GRAND RAPIDS (WZZM) -- Just because an art piece is in the Top 25 doesn't mean it's good, at least according to the art critics.
The Top 25 list, or as ArtPrize calls it, the "Live 25" are the pieces that garnered more of the 200,000 votes than any others. So how does one judge art?
Evaluating art is not always easy, for example, how do you compare a small painting to a giant LED light sculpture? According to Joel Zwart, the director of exhibitions at Calvin College, it isn't easy.
"You can't become an art critic overnight and I am not saying everyone should," explains Zwart. "You need to look at a lot of different art and different artists to see what they have done."
In other words, in order to understand art, you need to study art and most people don't have the time. This is why Zwart says a lot of the Top 25 has entertainment value, but not a lot of art value.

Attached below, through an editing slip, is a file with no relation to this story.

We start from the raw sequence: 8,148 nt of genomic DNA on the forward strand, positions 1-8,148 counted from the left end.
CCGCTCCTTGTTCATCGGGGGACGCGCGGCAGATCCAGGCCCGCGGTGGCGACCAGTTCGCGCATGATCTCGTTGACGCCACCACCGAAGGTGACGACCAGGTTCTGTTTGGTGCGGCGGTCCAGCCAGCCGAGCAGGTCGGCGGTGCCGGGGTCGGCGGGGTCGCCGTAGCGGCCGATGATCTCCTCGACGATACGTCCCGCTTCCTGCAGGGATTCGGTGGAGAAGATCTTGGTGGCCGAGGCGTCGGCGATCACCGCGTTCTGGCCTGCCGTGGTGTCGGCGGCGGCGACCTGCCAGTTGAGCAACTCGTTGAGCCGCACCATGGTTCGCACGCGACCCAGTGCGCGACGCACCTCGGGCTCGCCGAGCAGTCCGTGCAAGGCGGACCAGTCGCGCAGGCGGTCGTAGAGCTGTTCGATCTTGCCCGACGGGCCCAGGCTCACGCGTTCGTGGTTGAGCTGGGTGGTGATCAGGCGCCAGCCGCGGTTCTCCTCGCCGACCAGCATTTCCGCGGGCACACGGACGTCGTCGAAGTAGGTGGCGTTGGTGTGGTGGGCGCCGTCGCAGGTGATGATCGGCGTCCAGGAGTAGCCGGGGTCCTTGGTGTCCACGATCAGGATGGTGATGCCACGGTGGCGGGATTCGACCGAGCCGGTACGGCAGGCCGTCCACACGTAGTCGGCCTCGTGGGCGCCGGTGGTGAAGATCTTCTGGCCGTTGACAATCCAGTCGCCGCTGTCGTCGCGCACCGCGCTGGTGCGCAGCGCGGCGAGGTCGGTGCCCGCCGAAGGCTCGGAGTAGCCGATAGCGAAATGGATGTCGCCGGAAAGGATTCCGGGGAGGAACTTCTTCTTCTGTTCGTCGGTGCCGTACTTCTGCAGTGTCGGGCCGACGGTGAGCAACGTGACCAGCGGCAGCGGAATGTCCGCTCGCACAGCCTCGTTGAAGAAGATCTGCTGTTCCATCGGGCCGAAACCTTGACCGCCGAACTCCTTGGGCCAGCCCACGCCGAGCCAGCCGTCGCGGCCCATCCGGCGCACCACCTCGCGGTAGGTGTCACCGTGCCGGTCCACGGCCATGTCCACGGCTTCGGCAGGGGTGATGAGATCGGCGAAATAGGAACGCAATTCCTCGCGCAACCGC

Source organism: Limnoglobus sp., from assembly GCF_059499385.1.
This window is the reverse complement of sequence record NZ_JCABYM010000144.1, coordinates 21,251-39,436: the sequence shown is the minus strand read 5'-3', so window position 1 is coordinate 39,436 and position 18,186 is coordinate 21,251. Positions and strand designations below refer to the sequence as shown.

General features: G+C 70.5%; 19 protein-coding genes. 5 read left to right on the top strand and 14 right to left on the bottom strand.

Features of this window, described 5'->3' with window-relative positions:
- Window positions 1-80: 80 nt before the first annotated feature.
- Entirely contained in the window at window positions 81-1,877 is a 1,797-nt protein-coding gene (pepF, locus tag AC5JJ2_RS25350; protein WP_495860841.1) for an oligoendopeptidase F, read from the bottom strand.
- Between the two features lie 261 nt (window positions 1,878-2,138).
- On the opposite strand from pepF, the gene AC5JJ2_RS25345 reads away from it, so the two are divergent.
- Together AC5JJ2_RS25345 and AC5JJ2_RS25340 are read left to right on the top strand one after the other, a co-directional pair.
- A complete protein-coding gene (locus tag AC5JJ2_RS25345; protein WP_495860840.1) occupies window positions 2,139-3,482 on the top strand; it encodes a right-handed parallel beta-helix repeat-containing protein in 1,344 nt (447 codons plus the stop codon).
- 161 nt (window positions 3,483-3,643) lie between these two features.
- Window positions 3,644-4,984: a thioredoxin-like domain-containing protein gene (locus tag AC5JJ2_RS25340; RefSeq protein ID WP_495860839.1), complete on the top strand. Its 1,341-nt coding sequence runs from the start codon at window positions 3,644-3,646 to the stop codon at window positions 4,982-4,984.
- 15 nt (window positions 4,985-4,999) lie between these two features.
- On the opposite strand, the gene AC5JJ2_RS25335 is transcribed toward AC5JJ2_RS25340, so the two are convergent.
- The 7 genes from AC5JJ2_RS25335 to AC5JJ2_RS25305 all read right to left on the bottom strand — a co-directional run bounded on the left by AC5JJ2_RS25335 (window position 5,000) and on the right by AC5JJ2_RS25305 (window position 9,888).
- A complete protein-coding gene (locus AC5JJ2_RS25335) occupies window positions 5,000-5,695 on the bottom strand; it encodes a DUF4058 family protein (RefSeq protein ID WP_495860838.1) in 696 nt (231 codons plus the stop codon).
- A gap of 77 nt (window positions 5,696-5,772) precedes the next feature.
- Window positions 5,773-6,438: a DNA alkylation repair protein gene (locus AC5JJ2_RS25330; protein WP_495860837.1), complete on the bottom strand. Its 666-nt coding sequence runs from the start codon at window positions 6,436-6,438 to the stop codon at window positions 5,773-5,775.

Take the "Tired Panda" at the B.O.B., a sculpture of two pandas made from bike tires. "Well it has great curb appeal. Is it a good quality piece of art? No," says Zwart. "I don't think it tells enough story that it could be called great art."
Zwart says "Tired Panda" lacks depth-- you look at it, but you don't go further than that. "A good piece of art tells a story," explains Zwart.
A lot of the pieces in the Top 25 are from the same locations as previous Top 25 winners; many are in the B.O.B. parking lot, the GRAM, or DeVos Place. The other pattern again this year seems to be large scale artworks, which grab the most attention.
Zwart offers some suggestions to help think more like an art critic. "For the general public it is good to ask, 'Are they using color well or composition? Are they telling a good story? Are they speaking in the history of art? Are they referencing other artists or movements?'" He also suggests that seeing art as a group and discussing it can go a long way to helping evaluate art better.